Congress demands Trump official answer for 'mass kidnapping' and dead kids


Homeland Security Secretary Kirstjen Nielsen was grilled for hours about the horrible and harmful treatment of families she has allowed.

Secretary Kirstjen Nielsen was called to appear before the House Judiciary Committee Thursday, and she got an earful from Democrats who wanted her to answer for the multiple abuses she has enabled in her department.

Rep. Jerrold Nadler (D-NY) started off by criticizing the Trump administration's policy of separating families at the border.

"On what planet can a humane, democratic country deport parents without giving them the opportunity to have their children with them? And without maintaining records so you could identify them afterwards?" Nadler asked.

"The fact that this was handled so poorly," he continued, "that some separated children have yet to be reunited with their parents, is unacceptable. Mass kidnapping by the federal government is criminal."

Nielsen is the most senior official under Trump, responsible for the execution of the racist and cruel family separation policy.

Rep. Luis Gutierrez (D-IL) told Nielsen the way she has gone about her job "makes it seem like you agree" with Tucker Carlson, the conservative Fox News host under fire for pushing hateful white supremacist messages. Carlson has said immigrants make America "poorer, and dirtier, and more divided."

Gutierrez called out Nielsen for lying in July when she tweeted, "We do not have a policy of separating families at the border. Period."

The congressman awarded Nielsen "the all-time record for lying" for that false statement. He described the callous policy as "repugnant."

"Thank God there wasn't a wall that stopped [Jesus] from seeking refuge in Egypt," noting Christmas is just days away. "Thank God there wasn't an administration there like this, or he too would have perished."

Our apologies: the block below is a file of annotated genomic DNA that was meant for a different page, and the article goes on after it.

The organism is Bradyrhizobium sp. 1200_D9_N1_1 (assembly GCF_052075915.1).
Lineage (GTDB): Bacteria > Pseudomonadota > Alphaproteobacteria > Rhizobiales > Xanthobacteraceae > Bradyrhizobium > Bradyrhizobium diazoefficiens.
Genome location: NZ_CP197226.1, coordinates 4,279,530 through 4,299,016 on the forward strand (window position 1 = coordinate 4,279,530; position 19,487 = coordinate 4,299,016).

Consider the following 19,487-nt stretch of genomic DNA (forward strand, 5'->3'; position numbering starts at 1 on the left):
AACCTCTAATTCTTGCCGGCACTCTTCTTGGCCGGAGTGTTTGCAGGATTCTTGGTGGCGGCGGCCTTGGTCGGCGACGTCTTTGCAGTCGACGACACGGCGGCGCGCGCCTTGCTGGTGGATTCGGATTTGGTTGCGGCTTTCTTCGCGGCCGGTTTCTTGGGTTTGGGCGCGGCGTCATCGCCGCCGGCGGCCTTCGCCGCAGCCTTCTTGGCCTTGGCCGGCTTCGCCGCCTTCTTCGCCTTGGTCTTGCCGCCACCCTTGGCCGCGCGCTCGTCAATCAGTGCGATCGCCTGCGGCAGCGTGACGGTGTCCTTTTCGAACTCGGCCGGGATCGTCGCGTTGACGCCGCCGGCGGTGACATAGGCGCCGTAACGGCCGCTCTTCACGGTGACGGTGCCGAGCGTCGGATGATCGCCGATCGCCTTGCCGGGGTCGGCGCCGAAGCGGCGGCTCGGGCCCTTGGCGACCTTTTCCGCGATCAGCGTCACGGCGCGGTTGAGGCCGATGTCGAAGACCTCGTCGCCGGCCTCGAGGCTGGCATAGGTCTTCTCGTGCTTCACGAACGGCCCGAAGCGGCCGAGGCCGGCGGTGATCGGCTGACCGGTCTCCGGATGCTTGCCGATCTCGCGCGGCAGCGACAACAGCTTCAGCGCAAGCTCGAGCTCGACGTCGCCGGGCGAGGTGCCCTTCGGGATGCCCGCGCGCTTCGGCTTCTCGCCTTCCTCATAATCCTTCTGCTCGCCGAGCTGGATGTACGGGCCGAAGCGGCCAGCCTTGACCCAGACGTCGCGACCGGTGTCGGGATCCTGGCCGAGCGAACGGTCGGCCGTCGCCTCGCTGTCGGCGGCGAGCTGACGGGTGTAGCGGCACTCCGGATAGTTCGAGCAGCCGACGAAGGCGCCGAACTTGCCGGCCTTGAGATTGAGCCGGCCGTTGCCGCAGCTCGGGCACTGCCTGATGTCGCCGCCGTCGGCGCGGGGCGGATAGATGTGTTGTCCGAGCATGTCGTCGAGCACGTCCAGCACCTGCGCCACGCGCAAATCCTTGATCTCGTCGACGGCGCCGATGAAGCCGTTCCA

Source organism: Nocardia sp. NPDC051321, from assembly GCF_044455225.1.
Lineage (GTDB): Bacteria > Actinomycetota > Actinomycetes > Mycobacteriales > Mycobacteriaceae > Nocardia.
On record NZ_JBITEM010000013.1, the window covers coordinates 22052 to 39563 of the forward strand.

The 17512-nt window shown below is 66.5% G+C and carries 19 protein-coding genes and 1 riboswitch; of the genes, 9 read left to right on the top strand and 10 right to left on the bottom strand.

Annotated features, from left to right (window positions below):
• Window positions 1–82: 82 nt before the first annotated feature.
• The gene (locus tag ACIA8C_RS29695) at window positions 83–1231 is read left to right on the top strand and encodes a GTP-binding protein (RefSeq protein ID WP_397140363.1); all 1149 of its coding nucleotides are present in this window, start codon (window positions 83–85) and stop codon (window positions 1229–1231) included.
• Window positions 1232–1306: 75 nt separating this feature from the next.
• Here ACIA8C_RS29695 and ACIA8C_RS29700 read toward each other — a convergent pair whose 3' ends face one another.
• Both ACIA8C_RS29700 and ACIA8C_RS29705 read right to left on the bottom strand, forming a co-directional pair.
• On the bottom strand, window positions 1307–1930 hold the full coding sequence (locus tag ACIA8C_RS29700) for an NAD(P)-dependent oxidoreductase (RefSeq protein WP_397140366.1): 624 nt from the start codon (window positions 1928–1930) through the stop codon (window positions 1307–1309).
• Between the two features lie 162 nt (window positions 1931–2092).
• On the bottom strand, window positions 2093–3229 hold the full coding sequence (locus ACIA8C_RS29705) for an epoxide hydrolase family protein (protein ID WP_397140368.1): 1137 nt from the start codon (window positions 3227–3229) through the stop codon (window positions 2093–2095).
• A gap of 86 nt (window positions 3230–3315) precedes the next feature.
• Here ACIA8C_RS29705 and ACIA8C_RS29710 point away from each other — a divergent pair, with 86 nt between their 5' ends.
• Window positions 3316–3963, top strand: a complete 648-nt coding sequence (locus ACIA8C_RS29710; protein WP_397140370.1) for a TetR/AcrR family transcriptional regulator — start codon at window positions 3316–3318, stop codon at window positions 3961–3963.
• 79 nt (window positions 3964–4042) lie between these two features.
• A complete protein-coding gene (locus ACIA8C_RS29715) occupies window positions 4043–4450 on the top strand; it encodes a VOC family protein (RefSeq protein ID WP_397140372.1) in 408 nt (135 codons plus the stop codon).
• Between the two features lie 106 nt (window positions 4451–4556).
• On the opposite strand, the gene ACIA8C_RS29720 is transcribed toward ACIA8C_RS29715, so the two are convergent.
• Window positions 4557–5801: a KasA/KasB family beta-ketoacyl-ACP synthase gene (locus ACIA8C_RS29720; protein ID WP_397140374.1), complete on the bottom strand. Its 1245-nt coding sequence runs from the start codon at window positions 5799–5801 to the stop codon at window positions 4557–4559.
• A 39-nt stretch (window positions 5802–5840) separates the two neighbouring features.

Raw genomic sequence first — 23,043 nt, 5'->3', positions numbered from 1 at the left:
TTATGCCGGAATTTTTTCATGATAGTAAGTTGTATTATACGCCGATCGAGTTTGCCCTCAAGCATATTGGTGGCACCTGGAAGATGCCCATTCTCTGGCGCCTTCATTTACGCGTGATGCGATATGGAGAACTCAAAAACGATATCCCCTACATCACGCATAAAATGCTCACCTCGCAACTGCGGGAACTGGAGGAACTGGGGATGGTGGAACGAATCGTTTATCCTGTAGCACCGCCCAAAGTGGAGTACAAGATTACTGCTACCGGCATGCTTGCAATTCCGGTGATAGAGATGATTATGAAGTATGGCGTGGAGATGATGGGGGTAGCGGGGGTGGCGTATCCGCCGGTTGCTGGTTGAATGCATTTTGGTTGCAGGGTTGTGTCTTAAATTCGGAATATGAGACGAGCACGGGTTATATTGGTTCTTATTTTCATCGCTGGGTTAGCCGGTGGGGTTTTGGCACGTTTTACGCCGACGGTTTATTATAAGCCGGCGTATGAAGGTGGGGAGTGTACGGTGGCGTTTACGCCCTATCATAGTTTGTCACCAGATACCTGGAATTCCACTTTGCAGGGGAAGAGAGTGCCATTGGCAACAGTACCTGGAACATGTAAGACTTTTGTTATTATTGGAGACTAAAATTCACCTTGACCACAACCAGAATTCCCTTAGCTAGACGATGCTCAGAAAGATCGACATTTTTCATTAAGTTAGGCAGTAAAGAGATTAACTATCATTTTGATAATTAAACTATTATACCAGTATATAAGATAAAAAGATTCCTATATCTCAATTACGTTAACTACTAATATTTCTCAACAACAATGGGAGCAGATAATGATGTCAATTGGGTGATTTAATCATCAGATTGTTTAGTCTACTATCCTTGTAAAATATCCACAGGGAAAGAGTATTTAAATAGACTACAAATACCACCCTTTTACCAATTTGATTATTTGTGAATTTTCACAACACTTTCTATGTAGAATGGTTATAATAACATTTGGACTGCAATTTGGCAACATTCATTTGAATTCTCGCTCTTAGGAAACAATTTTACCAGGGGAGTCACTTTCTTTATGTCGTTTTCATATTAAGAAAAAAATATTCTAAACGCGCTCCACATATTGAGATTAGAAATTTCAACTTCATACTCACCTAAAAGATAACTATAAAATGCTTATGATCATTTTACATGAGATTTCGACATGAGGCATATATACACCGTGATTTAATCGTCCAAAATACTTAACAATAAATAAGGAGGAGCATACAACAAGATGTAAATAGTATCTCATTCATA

He concluded, "Shame on us for wearing our badge of Christianity during Christmas and allow the secretary to come here and lie."

Angrily, Nielsen said "calling me a liar are [sic] fighting words" and whined, "I'm not a liar." As she continued to once again lie about her statement, Gutierrez walked out of the hearing room in disgust.

As the hearing drew to a close, Nielsen's inability to report to Congress on basic data about her job came into question.

Rep. David Cicilline (D-RI) incredulously asked Nielsen, "As you sit here today, you do not know how many human beings have died while in the custody of the department that you lead? And in preparation for today's hearing you didn't ascertain that number? You don't know it today?"

"I don't have an exact figure for you," Nielsen responded.

"I'm talking about people that have died in your custody," Cicilline emphasized. Nielsen merely promised to get back to him at a later date.

After Nielsen's incompetence and cruelty had been thoroughly exposed over the course of two and a half hours, Rep. Bob Goodlatte (R-VA), the committee's chairman who is retiring from Congress, lauded her as a "great secretary of Homeland Security."

The praise was a fitting end to the year, as it highlighted the GOP's failure to provide serious oversight of the Trump administration, even on matters that should be nonpartisan, like the kidnapping and death of children.

But Republicans failed to fulfill that constitutional duty, and voters punished them for it, allowing Democrats to pick up 40 House seats and putting Republicans back in the minority.

In January, when Democrats take control of the House, Nadler will become chair of the Judiciary Committee.

Published with permission of The American Independent Foundation.